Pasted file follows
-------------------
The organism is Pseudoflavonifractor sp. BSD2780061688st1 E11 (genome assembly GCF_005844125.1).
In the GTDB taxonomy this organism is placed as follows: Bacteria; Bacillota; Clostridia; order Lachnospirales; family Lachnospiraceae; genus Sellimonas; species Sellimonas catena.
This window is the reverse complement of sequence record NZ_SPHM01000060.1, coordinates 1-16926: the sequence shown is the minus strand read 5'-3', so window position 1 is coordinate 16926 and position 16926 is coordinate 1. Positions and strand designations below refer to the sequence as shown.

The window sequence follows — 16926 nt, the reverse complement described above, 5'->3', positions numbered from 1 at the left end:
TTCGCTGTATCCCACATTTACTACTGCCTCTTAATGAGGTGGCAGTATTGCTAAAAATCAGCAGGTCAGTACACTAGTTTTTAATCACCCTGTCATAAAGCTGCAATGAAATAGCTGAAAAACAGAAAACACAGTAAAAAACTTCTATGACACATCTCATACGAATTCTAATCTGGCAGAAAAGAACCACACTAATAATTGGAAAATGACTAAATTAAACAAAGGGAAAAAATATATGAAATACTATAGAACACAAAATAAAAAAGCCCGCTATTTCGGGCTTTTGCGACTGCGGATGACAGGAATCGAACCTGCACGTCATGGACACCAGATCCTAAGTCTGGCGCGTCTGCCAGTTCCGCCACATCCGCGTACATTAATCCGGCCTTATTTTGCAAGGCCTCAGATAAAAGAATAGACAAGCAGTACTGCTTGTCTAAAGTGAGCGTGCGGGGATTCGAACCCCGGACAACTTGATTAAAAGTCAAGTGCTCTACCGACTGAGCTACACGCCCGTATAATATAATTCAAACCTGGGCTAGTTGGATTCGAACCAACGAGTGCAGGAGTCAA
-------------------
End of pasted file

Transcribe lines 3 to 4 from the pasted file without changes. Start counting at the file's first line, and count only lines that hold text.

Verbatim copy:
This window is the reverse complement of sequence record NZ_SPHM01000060.1, coordinates 1-16926: the sequence shown is the minus strand read 5'-3', so window position 1 is coordinate 16926 and position 16926 is coordinate 1. Positions and strand designations below refer to the sequence as shown.

The window sequence follows — 16926 nt, the reverse complement described above, 5'->3', positions numbered from 1 at the left end: